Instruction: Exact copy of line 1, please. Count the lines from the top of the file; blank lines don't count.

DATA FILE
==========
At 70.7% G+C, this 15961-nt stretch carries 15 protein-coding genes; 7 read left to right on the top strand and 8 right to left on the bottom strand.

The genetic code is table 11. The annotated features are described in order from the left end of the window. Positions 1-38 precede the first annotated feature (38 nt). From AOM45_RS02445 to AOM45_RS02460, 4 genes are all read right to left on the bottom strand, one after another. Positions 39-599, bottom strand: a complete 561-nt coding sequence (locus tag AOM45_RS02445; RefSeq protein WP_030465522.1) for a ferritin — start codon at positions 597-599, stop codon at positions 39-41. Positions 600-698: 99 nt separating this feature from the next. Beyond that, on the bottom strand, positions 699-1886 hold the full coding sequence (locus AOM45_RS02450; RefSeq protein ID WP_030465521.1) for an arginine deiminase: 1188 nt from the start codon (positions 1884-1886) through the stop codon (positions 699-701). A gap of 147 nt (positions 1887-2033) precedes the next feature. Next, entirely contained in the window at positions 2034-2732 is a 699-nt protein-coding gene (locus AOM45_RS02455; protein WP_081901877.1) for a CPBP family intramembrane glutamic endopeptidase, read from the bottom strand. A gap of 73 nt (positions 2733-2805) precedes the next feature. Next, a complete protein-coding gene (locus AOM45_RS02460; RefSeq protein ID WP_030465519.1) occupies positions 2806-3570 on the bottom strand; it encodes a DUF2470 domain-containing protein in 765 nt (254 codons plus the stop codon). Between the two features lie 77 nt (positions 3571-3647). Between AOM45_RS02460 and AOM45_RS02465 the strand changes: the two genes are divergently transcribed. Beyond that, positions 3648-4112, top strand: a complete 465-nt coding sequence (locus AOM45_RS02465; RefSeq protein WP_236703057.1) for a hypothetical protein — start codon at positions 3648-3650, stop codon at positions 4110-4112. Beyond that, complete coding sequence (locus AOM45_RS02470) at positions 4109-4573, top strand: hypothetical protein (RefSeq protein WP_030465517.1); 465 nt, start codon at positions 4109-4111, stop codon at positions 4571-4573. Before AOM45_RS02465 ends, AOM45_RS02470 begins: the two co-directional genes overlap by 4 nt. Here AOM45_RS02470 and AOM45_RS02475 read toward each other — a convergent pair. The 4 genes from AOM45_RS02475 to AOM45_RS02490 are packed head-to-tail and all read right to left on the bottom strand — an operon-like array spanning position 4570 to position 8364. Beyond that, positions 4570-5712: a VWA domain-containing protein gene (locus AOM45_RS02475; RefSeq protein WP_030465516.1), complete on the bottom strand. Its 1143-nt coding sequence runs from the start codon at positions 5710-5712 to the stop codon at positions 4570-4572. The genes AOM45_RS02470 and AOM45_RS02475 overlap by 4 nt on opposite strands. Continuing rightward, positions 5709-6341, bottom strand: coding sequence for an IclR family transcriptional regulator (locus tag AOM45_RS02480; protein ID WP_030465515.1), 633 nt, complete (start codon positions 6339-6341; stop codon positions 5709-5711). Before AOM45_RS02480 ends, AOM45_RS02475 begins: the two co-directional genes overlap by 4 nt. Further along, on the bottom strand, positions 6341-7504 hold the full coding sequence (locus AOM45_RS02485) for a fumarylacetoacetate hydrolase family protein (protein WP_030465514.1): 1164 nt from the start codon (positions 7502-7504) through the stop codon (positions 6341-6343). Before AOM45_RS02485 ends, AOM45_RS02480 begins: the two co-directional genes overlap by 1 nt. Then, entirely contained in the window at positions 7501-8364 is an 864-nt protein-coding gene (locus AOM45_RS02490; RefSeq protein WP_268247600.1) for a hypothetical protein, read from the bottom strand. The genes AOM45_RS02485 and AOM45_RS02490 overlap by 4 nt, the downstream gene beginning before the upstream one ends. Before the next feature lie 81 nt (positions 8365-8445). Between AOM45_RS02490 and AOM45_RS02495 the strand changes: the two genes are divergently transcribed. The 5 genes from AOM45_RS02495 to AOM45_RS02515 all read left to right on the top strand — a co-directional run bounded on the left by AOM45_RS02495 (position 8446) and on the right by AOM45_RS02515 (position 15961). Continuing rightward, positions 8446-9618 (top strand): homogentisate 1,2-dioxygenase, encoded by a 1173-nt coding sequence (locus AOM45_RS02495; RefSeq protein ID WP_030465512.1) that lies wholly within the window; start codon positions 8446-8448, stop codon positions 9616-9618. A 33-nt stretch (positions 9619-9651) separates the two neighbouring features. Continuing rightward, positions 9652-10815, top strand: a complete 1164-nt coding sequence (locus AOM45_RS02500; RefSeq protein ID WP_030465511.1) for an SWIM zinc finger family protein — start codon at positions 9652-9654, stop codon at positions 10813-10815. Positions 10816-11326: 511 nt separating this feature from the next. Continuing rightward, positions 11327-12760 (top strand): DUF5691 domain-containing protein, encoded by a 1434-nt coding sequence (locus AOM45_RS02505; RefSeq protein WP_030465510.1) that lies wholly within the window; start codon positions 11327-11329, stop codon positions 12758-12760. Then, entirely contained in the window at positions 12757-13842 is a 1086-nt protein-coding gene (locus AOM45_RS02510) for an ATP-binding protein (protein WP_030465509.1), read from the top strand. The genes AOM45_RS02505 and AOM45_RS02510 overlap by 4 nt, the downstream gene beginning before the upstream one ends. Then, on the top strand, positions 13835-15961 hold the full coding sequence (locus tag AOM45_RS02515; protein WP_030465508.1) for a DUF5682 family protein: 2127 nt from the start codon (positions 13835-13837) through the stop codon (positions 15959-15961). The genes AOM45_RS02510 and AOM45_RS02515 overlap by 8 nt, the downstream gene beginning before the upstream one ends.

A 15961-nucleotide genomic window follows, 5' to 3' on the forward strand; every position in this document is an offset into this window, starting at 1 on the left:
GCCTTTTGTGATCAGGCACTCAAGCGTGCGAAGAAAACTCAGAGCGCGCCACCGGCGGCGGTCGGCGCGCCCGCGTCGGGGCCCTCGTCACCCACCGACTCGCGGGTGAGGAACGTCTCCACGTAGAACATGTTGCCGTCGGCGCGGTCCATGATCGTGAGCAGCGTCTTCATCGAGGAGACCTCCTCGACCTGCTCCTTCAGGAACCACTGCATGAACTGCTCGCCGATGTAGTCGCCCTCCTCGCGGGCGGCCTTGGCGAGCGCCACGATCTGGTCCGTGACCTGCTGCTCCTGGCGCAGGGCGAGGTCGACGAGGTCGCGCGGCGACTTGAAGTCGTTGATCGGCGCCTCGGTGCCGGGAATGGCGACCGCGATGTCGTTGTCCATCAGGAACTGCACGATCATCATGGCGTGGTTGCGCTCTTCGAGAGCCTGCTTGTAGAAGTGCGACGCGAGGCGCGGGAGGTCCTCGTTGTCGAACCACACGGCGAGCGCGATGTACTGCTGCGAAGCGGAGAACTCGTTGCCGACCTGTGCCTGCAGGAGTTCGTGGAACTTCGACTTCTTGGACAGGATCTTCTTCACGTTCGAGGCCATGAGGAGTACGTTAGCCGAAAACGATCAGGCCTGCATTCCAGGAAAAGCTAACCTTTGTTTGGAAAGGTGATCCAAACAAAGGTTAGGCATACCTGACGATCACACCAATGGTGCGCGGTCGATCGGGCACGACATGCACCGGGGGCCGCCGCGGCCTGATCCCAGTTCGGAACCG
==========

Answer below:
At 70.7% G+C, this 15961-nt stretch carries 15 protein-coding genes; 7 read left to right on the top strand and 8 right to left on the bottom strand.